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Navy Goats and Army Mules: Military Directors of CIA

Did you know that five of CIA’s former Directors graduated from either the U.S. Naval Academy at Annapolis, MD or the U.S. Military Academy at West Point, NY? In celebration of the Army-Navy game on December 13, 2014—one of the most enduring and intense U.S. college football rivalries—we’ve compiled short profiles of these directors.

Although some cheered for the Navy “Midshipmen,” while others waved the black and gold of the Army “Black Knights,” outside of the stadium these former intelligence directors share the same passion and commitment to their country that exemplifies all CIA officers, military and civilian alike, who serve this great nation.

As the storied 124-year rivalry gains a new chapter this Saturday, we hope you enjoy these few short tales of CIA’s past directors, whether they belong to the Navy “goats” or will forever be Army “mules.”

Lt. Gen. Hoyt Vandenberg (June 1946 – May 1947)

Hoyt Vandenberg, a graduate of the U.S. Military Academy in 1923, was pivotal in establishing what would become the CIA. In the summer of 1946, US military forces quickly demobilized and transferred many components to civilian agencies. Vandenberg—appointed DCI in 1946 by President Truman—moved aggressively to claim some of the components for CIA’s institutional predecessor, the Central Intelligence Group (CIG), including the Foreign Broadcast Information Service and the intelligence portion of the Manhattan Project (the program that produced the atomic bomb). Vandenberg built up the CIG’s analytical and operational offices and increased its workforce threefold, but he sought to create a new organization independent from the State Department and military. He used his personal contacts to gain political support for President Truman to enact legislation establishing the CIA in 1947.

Rear Adm. Roscoe Hillenkoetter (May 1947 – October 1950)

Roscoe Hillenkoetter, who graduated from the U.S. Naval Academy in 1919, was assigned to the battleship USS West Virginia at Pearl Harbor: He was the most senior officer of his crew to survive the Japanese attack on December 7, 1941. As the U.S. entered WWII, Hillenkoetter became the officer in charge of intelligence for the Pacific Fleet Staff, and in the spring of 1947, President Truman appointed him DCI. Hillenkoetter oversaw the development of CIA after its establishment with the passage of the National Security Act in 1947, but eight months into his tenure, Hillenkoetter came under fire after the National Security Council released a highly critical report outlining a lack of intelligence sharing and organizational structure at the Agency. Hillenkoetter established the first ever interagency intelligence estimate in an effort to create more objective, balanced estimates by CIA.

Vice Adm. William Raborn (April 1965 – June 1966)

William Raborn graduated from the U.S. Naval Academy in 1928. Raborn was best known for directing the Navy’s Special Projects Office, where he completed the Polaris submarine-launched missile program three years ahead of schedule. President Johnson appointed Raborn as DCI in 1965. He had extensive military and technical experience but was inexperienced in foreign affairs; nevertheless, his tenure was dominated by increasing US involvement in Vietnam and concern over the potential spread of communism in the Caribbean and elsewhere. Raborn’s most lasting legacy was his restructuring of CIA’s Operations Center, including staffing the Ops Center with Senior Managers on weekends to ensure emergencies are managed effectively; a policy that continues to this day.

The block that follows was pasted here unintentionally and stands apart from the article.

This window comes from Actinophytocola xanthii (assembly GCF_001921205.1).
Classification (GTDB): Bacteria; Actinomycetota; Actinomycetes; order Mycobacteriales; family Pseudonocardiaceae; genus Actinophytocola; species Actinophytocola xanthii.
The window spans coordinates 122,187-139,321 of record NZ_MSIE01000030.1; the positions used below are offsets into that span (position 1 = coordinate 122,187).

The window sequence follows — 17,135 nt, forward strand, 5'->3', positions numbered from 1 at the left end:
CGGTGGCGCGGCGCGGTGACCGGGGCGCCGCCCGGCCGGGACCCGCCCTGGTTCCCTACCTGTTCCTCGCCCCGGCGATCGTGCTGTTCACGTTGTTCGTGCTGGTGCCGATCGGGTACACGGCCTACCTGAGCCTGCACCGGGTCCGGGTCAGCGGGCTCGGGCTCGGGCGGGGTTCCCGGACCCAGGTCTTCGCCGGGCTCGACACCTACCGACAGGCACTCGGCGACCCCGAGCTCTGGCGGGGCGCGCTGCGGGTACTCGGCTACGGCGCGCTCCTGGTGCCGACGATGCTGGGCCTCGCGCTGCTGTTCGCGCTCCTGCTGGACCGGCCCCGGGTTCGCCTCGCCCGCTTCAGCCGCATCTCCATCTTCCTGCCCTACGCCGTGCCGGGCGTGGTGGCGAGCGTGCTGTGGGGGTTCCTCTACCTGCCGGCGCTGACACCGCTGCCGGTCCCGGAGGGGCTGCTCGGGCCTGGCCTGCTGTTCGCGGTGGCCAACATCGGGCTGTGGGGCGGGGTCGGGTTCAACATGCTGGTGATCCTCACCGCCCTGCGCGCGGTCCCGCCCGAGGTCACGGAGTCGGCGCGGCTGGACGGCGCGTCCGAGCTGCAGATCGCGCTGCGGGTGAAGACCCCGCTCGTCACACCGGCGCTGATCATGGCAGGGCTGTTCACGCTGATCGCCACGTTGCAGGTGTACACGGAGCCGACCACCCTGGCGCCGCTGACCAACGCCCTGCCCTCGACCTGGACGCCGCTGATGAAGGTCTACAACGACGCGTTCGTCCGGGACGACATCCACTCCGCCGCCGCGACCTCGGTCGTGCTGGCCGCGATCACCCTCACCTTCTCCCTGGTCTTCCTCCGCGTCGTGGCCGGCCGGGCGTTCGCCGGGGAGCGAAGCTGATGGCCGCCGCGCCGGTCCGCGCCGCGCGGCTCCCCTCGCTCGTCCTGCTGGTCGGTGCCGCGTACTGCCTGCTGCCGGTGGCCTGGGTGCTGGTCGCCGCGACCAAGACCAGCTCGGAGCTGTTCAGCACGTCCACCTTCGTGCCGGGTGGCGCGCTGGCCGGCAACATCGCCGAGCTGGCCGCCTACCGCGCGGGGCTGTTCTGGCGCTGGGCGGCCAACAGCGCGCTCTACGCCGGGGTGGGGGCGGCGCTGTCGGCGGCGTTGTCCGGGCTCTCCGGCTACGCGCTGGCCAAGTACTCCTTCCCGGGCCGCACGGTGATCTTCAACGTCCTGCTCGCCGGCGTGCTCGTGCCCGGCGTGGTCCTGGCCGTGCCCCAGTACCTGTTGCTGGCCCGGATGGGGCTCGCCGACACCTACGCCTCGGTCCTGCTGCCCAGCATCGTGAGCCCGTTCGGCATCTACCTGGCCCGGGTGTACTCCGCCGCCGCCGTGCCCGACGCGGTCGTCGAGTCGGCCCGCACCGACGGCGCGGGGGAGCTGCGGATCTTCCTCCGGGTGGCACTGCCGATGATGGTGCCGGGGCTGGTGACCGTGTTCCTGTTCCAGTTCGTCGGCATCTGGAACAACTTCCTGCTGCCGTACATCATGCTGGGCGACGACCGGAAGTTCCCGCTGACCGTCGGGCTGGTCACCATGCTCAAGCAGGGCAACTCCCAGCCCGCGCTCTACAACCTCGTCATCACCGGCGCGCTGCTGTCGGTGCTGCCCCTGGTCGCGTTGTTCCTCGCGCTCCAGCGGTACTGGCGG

Adm. Stansfield Turner (March 1977 – January 1981)

Stansfield Turner, commissioned into the U.S. Navy in June 1946, was a career naval officer and former classmate of President Carter at the U.S. Naval Academy. Turner served as president of the Naval War College from 1972–1974. In 1977, President Carter appointed Turner as DCI. Familiar issues, like the spread of communism, and new ones, like the Islamic fundamentalist movement, were the pivotal intelligence problems of Turner’s tenure. He was an analyst at heart and an experienced leader who liked to challenge the ideas of those around him to spur action and debate. Turner sought to create a more integrated Intelligence Community and to reshape some of the Agency’s traditional roles, but ran into controversy when he made deep cuts to CIA’s operational side based on the belief that satellite imagery could provide the bulk of intelligence collection.

Gen. David H. Petraeus (September 2011 – November 2012)

David Petraeus, who served for 37 years in the U.S. military, graduated with distinction from the U.S. Military Academy in 1974. He went on to earn a Masters and a PhD degree from Princeton University’s Woodrow Wilson School of Public and International Affairs in the mid and late 1980s. Petraeus served several tours in Europe, Central America, South-East Asia, and the Middle East before becoming commander of U.S. Central Command (CENTCOM) and commander of coalition forces in Iraq and Afghanistan. He was appointed DCIA (formally DCI) by President Obama and sworn in on September 6, 2011. Petraeus led the Agency during a period that saw significant achievements in CIA’s global counter-terrorism efforts, the expansion of diversity and outreach programs, and the enhancement of the Agency’s IT infrastructure.


Posted: Dec 12, 2014 01:17 PM
Last Updated: Dec 12, 2014 01:18 PM